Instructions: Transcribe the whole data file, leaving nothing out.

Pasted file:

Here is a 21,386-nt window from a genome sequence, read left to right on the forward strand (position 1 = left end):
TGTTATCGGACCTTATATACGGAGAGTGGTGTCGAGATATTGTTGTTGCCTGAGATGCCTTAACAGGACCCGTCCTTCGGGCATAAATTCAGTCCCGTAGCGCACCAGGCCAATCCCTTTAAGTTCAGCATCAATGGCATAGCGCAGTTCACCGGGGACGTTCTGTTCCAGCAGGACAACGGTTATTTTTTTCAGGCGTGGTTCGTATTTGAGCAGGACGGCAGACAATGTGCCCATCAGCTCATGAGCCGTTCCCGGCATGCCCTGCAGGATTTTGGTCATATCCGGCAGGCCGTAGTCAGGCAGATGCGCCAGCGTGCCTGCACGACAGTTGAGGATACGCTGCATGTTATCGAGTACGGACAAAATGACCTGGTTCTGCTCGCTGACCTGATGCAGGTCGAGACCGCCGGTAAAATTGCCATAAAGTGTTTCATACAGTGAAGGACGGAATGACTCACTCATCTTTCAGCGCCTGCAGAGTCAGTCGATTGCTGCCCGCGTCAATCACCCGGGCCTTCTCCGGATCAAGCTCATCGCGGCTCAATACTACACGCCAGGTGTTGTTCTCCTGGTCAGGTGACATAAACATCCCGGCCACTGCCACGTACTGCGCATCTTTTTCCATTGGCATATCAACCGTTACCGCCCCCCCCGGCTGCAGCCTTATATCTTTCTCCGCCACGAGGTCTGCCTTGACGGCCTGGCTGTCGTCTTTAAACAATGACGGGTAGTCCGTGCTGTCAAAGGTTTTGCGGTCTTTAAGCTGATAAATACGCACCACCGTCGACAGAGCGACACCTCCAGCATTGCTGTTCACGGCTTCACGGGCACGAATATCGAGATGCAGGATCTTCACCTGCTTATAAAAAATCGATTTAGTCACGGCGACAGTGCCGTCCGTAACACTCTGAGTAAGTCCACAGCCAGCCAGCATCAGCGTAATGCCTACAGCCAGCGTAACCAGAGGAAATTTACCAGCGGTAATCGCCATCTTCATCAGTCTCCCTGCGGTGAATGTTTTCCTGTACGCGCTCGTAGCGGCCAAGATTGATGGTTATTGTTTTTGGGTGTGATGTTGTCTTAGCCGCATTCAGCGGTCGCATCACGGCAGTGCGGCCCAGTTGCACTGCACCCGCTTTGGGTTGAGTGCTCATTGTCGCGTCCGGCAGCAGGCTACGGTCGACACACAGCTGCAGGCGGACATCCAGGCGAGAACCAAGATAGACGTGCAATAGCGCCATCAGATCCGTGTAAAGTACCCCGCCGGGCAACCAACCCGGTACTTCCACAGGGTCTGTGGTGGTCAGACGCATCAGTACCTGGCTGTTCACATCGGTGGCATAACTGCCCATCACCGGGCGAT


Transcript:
Here is a 21,386-nt window from a genome sequence, read left to right on the forward strand (position 1 = left end):
TGTTATCGGACCTTATATACGGAGAGTGGTGTCGAGATATTGTTGTTGCCTGAGATGCCTTAACAGGACCCGTCCTTCGGGCATAAATTCAGTCCCGTAGCGCACCAGGCCAATCCCTTTAAGTTCAGCATCAATGGCATAGCGCAGTTCACCGGGGACGTTCTGTTCCAGCAGGACAACGGTTATTTTTTTCAGGCGTGGTTCGTATTTGAGCAGGACGGCAGACAATGTGCCCATCAGCTCATGAGCCGTTCCCGGCATGCCCTGCAGGATTTTGGTCATATCCGGCAGGCCGTAGTCAGGCAGATGCGCCAGCGTGCCTGCACGACAGTTGAGGATACGCTGCATGTTATCGAGTACGGACAAAATGACCTGGTTCTGCTCGCTGACCTGATGCAGGTCGAGACCGCCGGTAAAATTGCCATAAAGTGTTTCATACAGTGAAGGACGGAATGACTCACTCATCTTTCAGCGCCTGCAGAGTCAGTCGATTGCTGCCCGCGTCAATCACCCGGGCCTTCTCCGGATCAAGCTCATCGCGGCTCAATACTACACGCCAGGTGTTGTTCTCCTGGTCAGGTGACATAAACATCCCGGCCACTGCCACGTACTGCGCATCTTTTTCCATTGGCATATCAACCGTTACCGCCCCCCCCGGCTGCAGCCTTATATCTTTCTCCGCCACGAGGTCTGCCTTGACGGCCTGGCTGTCGTCTTTAAACAATGACGGGTAGTCCGTGCTGTCAAAGGTTTTGCGGTCTTTAAGCTGATAAATACGCACCACCGTCGACAGAGCGACACCTCCAGCATTGCTGTTCACGGCTTCACGGGCACGAATATCGAGATGCAGGATCTTCACCTGCTTATAAAAAATCGATTTAGTCACGGCGACAGTGCCGTCCGTAACACTCTGAGTAAGTCCACAGCCAGCCAGCATCAGCGTAATGCCTACAGCCAGCGTAACCAGAGGAAATTTACCAGCGGTAATCGCCATCTTCATCAGTCTCCCTGCGGTGAATGTTTTCCTGTACGCGCTCGTAGCGGCCAAGATTGATGGTTATTGTTTTTGGGTGTGATGTTGTCTTAGCCGCATTCAGCGGTCGCATCACGGCAGTGCGGCCCAGTTGCACTGCACCCGCTTTGGGTTGAGTGCTCATTGTCGCGTCCGGCAGCAGGCTACGGTCGACACACAGCTGCAGGCGGACATCCAGGCGAGAACCAAGATAGACGTGCAATAGCGCCATCAGATCCGTGTAAAGTACCCCGCCGGGCAACCAACCCGGTACTTCCACAGGGTCTGTGGTGGTCAGACGCATCAGTACCTGGCTGTTCACATCGGTGGCATAACTGCCCATCACCGGGCGAT